Sidewalk kintsugi: repairing cracks with gold

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as a life-long pedestrian and non-driver, i love this. what a great idea!


I do too, but I can still think of better uses for gold.


I’m pleased to see that all of the many masonry cracks I have filled with epoxy may now be referred to as “installations.”


Something almost similar: I have seen locations where a downed power line hits a sidewalk and pits the concrete. Often, those pits are at least partially filled with copper from the sparking line, visible with green verdigris. Really quite cool.


That’s a repair that won’t last long. And leave a bigger mess afterwards.


One could probably start a thriving business in Dubai doing this sort of repair work. Wretched excess of this sort is their forte.

Unless that’s a thin veneer though, those repairs are only going to last until someone pries up the chunk of concrete and hauls it away top retrieve the gold.


Brother, can you spare some gold?


“Honey, where did you put the gold? I broke a plate.”

It’s great to have enough gold lying around to just fill in cracks in things and stuff. I used to use glue but I ran out and was like - well, I have this gold I guess I can use this.


Just from a processes standpoint, is there someplace that explains how it is actually done? If you had a much beloved plate from your grandparents or childhood memento, I could see doing this.


Isn’t that how one of the biblical temples got destroyed. They put gold in the mortar and that full filled a prophecy that ‘no two bricks would be left together’.

They seem to add the gold to enamel once the enamel repair is finished. I’m surprised they don’t mix metallic powder into the enamel first.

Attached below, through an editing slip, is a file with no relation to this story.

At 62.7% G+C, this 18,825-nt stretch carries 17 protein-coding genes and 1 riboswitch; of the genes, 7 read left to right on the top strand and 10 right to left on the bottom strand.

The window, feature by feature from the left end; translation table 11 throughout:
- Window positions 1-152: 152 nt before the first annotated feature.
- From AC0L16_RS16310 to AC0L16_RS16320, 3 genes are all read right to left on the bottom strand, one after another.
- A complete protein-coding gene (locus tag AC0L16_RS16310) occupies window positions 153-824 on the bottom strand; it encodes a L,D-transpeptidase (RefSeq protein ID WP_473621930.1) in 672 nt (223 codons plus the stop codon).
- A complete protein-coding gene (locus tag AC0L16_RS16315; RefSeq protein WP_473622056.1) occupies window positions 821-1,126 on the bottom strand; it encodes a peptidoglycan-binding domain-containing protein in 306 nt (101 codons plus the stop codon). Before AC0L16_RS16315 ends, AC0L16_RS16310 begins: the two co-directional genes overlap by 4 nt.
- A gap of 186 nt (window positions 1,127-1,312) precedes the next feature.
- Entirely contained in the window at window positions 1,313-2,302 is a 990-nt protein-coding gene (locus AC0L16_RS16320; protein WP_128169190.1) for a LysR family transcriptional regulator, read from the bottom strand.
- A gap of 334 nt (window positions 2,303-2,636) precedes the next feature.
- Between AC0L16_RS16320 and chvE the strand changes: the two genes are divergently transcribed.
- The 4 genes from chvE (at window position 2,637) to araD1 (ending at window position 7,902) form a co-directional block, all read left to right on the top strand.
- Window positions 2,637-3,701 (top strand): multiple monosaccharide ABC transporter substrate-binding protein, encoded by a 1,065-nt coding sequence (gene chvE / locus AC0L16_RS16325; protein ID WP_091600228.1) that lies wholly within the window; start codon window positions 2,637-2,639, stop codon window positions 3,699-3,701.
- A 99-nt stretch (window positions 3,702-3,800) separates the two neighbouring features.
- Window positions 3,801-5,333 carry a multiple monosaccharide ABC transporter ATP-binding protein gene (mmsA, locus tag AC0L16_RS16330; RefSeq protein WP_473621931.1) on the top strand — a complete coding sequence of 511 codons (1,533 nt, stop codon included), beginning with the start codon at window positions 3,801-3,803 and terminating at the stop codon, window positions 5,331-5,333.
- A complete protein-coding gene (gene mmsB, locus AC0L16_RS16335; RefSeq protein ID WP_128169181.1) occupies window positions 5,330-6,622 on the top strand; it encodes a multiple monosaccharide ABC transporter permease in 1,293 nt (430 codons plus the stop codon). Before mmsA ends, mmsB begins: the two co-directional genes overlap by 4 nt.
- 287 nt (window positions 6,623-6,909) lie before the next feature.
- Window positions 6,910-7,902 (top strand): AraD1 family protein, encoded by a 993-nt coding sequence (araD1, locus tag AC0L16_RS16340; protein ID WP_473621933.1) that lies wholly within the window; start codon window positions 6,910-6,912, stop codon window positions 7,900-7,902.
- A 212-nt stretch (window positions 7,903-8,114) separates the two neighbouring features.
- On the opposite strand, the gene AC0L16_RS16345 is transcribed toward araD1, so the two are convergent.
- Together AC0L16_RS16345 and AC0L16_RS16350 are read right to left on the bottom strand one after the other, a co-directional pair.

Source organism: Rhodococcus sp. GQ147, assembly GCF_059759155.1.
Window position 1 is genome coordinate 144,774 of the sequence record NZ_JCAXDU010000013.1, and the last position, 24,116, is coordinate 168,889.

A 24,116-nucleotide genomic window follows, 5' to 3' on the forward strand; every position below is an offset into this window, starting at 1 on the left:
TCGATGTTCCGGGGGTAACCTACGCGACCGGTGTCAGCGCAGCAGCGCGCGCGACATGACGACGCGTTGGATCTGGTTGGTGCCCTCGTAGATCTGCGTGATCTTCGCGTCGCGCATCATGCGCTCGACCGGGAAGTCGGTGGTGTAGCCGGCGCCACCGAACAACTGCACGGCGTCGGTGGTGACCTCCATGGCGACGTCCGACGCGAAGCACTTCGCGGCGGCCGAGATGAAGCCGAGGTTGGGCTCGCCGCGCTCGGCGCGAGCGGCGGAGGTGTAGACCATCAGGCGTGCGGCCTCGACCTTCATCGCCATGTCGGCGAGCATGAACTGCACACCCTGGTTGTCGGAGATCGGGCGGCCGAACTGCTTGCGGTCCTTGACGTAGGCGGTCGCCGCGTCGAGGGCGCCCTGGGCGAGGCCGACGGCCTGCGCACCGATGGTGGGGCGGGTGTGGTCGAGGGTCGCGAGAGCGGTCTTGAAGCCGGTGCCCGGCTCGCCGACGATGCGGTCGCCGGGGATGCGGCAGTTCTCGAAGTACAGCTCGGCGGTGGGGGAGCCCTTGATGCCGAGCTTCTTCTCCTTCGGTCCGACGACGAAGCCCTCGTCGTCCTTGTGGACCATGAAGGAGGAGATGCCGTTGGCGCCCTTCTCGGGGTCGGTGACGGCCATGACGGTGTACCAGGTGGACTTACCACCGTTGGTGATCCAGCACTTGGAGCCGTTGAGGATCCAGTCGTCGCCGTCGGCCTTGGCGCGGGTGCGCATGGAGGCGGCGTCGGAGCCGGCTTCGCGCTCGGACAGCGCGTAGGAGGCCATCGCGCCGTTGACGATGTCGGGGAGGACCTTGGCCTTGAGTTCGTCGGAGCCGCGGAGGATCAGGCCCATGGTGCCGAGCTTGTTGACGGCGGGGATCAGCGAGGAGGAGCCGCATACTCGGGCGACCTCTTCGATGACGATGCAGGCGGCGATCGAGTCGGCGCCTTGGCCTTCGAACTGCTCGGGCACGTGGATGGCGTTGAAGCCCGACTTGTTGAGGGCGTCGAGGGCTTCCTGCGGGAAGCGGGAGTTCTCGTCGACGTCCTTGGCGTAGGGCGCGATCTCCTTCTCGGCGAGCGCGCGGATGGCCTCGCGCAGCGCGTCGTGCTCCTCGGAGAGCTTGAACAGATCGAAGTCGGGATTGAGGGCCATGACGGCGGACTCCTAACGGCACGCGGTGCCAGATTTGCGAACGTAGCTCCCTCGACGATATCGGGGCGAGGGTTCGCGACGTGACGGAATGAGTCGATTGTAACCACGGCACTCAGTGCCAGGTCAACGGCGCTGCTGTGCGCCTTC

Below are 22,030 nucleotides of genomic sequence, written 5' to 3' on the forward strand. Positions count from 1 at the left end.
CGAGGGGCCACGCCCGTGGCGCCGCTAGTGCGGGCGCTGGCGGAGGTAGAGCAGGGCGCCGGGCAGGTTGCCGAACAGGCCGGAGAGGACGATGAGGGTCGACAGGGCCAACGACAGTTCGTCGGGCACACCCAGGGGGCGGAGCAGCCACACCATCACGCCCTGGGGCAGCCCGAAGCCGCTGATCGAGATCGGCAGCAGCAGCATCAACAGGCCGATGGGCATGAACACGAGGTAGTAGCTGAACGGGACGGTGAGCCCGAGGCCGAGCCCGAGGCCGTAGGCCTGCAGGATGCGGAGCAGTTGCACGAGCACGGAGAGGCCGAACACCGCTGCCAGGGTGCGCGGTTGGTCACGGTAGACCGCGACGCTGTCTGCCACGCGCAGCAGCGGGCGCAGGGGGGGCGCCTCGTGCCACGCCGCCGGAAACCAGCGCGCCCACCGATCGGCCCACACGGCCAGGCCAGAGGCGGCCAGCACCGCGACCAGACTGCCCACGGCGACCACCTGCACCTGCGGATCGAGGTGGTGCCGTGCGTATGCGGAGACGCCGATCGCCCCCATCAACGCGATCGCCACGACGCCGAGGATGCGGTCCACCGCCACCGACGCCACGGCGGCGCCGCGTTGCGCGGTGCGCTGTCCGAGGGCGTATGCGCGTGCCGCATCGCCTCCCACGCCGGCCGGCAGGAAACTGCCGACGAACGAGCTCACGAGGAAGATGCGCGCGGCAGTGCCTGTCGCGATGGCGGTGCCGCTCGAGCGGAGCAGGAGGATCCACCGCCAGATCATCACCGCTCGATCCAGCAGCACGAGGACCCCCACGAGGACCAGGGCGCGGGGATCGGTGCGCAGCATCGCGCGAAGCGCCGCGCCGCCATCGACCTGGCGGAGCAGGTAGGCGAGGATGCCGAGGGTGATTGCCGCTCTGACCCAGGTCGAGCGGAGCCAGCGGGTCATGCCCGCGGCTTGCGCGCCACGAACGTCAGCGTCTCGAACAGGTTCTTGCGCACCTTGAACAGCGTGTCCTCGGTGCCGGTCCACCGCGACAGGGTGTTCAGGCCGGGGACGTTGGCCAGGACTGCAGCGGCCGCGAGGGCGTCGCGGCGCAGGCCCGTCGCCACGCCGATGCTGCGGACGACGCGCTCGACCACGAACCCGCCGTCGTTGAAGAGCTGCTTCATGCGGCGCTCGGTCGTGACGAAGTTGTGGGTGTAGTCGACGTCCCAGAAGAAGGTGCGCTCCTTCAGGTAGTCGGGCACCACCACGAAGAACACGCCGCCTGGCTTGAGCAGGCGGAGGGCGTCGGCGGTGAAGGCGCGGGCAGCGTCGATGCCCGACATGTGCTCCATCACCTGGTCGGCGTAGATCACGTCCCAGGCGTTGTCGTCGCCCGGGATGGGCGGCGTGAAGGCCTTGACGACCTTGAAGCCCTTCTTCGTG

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Kate Martin- Kintsukuroi

At what point does it become worthwhile for the crackheads to start ripping up the sidewalks? (Much safer than stealing live power-lines for copper!)


I like the “it’s okay to be visibly mended” aesthetic, but yeah, not impressed about the gold part. I’m not sure about the sidewalk either – gold isn’t something that’s meant to be walked on. Too soft. I wonder what she mixed it with.

The part about a mended broken thing being more interesting than a never-broken thing – that’s highly cool. It reminds me of that Michael Ondaatje line about how people with no scars haven’t had a life.

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Interesting. I’ve only seen examples that some museum deemed worth displaying; but at least those ones gave a very, very, convincing impression of being an actual metallic joint; not a gilded lacquer seam. I always assumed that this was in fact the case, and some sort of gold solder with adequate wetting of ceramics had been used.

In retrospect, it seems less plausible. Gold produces pretty dramatic colors when it diffuses into glass, so all but the darkest glazes would be quite a trick to leave unscathed in the presence of a gold alloy solder; and apparently getting solder to wet ceramics without either doing some vapor deposition ahead of time or employing somewhat exotic alloys is deeply nontrivial.

The illusion is very skillful.

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